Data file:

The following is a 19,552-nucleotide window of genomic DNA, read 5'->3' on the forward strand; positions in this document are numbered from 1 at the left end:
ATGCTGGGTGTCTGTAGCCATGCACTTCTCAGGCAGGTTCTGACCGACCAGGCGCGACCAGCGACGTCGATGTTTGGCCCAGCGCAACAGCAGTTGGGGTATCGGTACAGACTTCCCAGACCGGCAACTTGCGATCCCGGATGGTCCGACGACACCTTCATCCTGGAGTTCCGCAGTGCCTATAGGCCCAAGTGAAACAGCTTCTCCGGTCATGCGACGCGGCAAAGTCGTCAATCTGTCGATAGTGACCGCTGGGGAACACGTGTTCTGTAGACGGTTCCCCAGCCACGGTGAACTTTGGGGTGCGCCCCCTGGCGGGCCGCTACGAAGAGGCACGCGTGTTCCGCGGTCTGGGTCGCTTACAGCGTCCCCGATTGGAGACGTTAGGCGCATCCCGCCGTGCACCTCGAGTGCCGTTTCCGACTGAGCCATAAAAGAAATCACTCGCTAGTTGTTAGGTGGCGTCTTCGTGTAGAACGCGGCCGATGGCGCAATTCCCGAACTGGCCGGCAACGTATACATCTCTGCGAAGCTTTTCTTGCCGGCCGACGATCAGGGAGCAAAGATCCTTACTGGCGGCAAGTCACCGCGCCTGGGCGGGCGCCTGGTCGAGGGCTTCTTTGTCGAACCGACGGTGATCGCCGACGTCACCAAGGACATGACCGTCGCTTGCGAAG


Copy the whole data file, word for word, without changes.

The following is a 19,552-nucleotide window of genomic DNA, read 5'->3' on the forward strand; positions in this document are numbered from 1 at the left end:
ATGCTGGGTGTCTGTAGCCATGCACTTCTCAGGCAGGTTCTGACCGACCAGGCGCGACCAGCGACGTCGATGTTTGGCCCAGCGCAACAGCAGTTGGGGTATCGGTACAGACTTCCCAGACCGGCAACTTGCGATCCCGGATGGTCCGACGACACCTTCATCCTGGAGTTCCGCAGTGCCTATAGGCCCAAGTGAAACAGCTTCTCCGGTCATGCGACGCGGCAAAGTCGTCAATCTGTCGATAGTGACCGCTGGGGAACACGTGTTCTGTAGACGGTTCCCCAGCCACGGTGAACTTTGGGGTGCGCCCCCTGGCGGGCCGCTACGAAGAGGCACGCGTGTTCCGCGGTCTGGGTCGCTTACAGCGTCCCCGATTGGAGACGTTAGGCGCATCCCGCCGTGCACCTCGAGTGCCGTTTCCGACTGAGCCATAAAAGAAATCACTCGCTAGTTGTTAGGTGGCGTCTTCGTGTAGAACGCGGCCGATGGCGCAATTCCCGAACTGGCCGGCAACGTATACATCTCTGCGAAGCTTTTCTTGCCGGCCGACGATCAGGGAGCAAAGATCCTTACTGGCGGCAAGTCACCGCGCCTGGGCGGGCGCCTGGTCGAGGGCTTCTTTGTCGAACCGACGGTGATCGCCGACGTCACCAAGGACATGACCGTCGCTTGCGAAG